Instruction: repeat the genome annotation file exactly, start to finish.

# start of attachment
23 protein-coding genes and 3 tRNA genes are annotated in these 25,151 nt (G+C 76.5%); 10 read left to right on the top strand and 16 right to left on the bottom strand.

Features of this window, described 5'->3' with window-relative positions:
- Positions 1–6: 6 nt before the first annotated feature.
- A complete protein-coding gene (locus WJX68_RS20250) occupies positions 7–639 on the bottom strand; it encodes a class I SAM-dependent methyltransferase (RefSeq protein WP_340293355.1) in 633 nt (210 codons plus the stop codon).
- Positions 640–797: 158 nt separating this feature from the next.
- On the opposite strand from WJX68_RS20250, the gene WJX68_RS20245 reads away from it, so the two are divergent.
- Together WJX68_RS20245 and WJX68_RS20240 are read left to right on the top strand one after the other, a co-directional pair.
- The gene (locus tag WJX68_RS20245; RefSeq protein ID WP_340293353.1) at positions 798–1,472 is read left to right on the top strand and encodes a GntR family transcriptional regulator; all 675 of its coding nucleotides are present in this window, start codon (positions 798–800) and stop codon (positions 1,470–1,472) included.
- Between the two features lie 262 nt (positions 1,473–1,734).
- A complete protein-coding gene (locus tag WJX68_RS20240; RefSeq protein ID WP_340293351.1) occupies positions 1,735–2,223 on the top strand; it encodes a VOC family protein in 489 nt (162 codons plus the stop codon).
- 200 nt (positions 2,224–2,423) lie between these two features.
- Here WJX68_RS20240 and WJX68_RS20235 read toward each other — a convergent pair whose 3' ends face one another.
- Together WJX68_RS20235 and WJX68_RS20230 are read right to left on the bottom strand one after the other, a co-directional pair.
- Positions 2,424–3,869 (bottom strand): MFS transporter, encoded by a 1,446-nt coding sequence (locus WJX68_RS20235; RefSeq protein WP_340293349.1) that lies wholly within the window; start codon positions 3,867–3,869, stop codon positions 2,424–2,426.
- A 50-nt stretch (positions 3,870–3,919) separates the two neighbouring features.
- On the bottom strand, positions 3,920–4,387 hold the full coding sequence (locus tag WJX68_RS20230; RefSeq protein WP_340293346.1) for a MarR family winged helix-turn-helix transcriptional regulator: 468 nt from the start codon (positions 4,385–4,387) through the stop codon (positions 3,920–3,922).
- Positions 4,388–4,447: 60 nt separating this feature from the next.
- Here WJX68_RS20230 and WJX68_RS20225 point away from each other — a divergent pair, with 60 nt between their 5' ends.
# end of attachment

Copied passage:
23 protein-coding genes and 3 tRNA genes are annotated in these 25,151 nt (G+C 76.5%); 10 read left to right on the top strand and 16 right to left on the bottom strand.

Features of this window, described 5'->3' with window-relative positions:
- Positions 1–6: 6 nt before the first annotated feature.
- A complete protein-coding gene (locus WJX68_RS20250) occupies positions 7–639 on the bottom strand; it encodes a class I SAM-dependent methyltransferase (RefSeq protein WP_340293355.1) in 633 nt (210 codons plus the stop codon).
- Positions 640–797: 158 nt separating this feature from the next.
- On the opposite strand from WJX68_RS20250, the gene WJX68_RS20245 reads away from it, so the two are divergent.
- Together WJX68_RS20245 and WJX68_RS20240 are read left to right on the top strand one after the other, a co-directional pair.
- The gene (locus tag WJX68_RS20245; RefSeq protein ID WP_340293353.1) at positions 798–1,472 is read left to right on the top strand and encodes a GntR family transcriptional regulator; all 675 of its coding nucleotides are present in this window, start codon (positions 798–800) and stop codon (positions 1,470–1,472) included.
- Between the two features lie 262 nt (positions 1,473–1,734).
- A complete protein-coding gene (locus tag WJX68_RS20240; RefSeq protein ID WP_340293351.1) occupies positions 1,735–2,223 on the top strand; it encodes a VOC family protein in 489 nt (162 codons plus the stop codon).
- 200 nt (positions 2,224–2,423) lie between these two features.
- Here WJX68_RS20240 and WJX68_RS20235 read toward each other — a convergent pair whose 3' ends face one another.
- Together WJX68_RS20235 and WJX68_RS20230 are read right to left on the bottom strand one after the other, a co-directional pair.
- Positions 2,424–3,869 (bottom strand): MFS transporter, encoded by a 1,446-nt coding sequence (locus WJX68_RS20235; RefSeq protein WP_340293349.1) that lies wholly within the window; start codon positions 3,867–3,869, stop codon positions 2,424–2,426.
- A 50-nt stretch (positions 3,870–3,919) separates the two neighbouring features.
- On the bottom strand, positions 3,920–4,387 hold the full coding sequence (locus tag WJX68_RS20230; RefSeq protein WP_340293346.1) for a MarR family winged helix-turn-helix transcriptional regulator: 468 nt from the start codon (positions 4,385–4,387) through the stop codon (positions 3,920–3,922).
- Positions 4,388–4,447: 60 nt separating this feature from the next.
- Here WJX68_RS20230 and WJX68_RS20225 point away from each other — a divergent pair, with 60 nt between their 5' ends.